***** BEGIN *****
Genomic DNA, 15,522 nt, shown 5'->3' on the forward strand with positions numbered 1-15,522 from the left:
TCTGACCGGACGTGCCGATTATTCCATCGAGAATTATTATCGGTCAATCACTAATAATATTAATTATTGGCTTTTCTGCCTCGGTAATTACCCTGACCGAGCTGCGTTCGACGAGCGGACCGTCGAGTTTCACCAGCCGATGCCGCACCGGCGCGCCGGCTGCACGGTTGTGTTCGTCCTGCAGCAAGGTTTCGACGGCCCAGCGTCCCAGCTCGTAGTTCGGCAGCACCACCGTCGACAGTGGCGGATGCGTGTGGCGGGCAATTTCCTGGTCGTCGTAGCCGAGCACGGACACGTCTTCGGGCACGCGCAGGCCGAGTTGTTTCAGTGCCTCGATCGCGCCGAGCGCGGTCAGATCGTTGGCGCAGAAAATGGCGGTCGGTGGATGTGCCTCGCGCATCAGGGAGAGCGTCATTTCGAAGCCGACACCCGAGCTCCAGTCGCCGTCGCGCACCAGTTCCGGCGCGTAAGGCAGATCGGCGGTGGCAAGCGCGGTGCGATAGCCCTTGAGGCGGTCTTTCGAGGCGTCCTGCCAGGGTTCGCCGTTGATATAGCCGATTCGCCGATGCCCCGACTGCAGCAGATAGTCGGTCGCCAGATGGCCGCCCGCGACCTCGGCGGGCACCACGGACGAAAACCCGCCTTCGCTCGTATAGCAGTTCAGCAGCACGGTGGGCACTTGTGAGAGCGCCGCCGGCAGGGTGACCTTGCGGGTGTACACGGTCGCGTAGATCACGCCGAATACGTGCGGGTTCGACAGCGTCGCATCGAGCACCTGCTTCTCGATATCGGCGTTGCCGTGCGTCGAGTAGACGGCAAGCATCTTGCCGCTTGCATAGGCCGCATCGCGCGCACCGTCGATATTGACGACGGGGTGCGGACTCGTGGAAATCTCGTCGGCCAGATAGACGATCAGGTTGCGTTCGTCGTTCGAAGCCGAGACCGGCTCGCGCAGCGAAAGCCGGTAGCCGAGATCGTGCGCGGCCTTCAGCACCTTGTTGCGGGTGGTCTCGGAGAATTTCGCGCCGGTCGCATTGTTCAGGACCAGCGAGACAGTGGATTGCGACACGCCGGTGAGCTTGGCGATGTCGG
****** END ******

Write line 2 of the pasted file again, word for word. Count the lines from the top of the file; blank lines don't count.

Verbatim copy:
TCTGACCGGACGTGCCGATTATTCCATCGAGAATTATTATCGGTCAATCACTAATAATATTAATTATTGGCTTTTCTGCCTCGGTAATTACCCTGACCGAGCTGCGTTCGACGAGCGGACCGTCGAGTTTCACCAGCCGATGCCGCACCGGCGCGCCGGCTGCACGGTTGTGTTCGTCCTGCAGCAAGGTTTCGACGGCCCAGCGTCCCAGCTCGTAGTTCGGCAGCACCACCGTCGACAGTGGCGGATGCGTGTGGCGGGCAATTTCCTGGTCGTCGTAGCCGAGCACGGACACGTCTTCGGGCACGCGCAGGCCGAGTTGTTTCAGTGCCTCGATCGCGCCGAGCGCGGTCAGATCGTTGGCGCAGAAAATGGCGGTCGGTGGATGTGCCTCGCGCATCAGGGAGAGCGTCATTTCGAAGCCGACACCCGAGCTCCAGTCGCCGTCGCGCACCAGTTCCGGCGCGTAAGGCAGATCGGCGGTGGCAAGCGCGGTGCGATAGCCCTTGAGGCGGTCTTTCGAGGCGTCCTGCCAGGGTTCGCCGTTGATATAGCCGATTCGCCGATGCCCCGACTGCAGCAGATAGTCGGTCGCCAGATGGCCGCCCGCGACCTCGGCGGGCACCACGGACGAAAACCCGCCTTCGCTCGTATAGCAGTTCAGCAGCACGGTGGGCACTTGTGAGAGCGCCGCCGGCAGGGTGACCTTGCGGGTGTACACGGTCGCGTAGATCACGCCGAATACGTGCGGGTTCGACAGCGTCGCATCGAGCACCTGCTTCTCGATATCGGCGTTGCCGTGCGTCGAGTAGACGGCAAGCATCTTGCCGCTTGCATAGGCCGCATCGCGCGCACCGTCGATATTGACGACGGGGTGCGGACTCGTGGAAATCTCGTCGGCCAGATAGACGATCAGGTTGCGTTCGTCGTTCGAAGCCGAGACCGGCTCGCGCAGCGAAAGCCGGTAGCCGAGATCGTGCGCGGCCTTCAGCACCTTGTTGCGGGTGGTCTCGGAGAATTTCGCGCCGGTCGCATTGTTCAGGACCAGCGAGACAGTGGATTGCGACACGCCGGTGAGCTTGGCGATGTCGG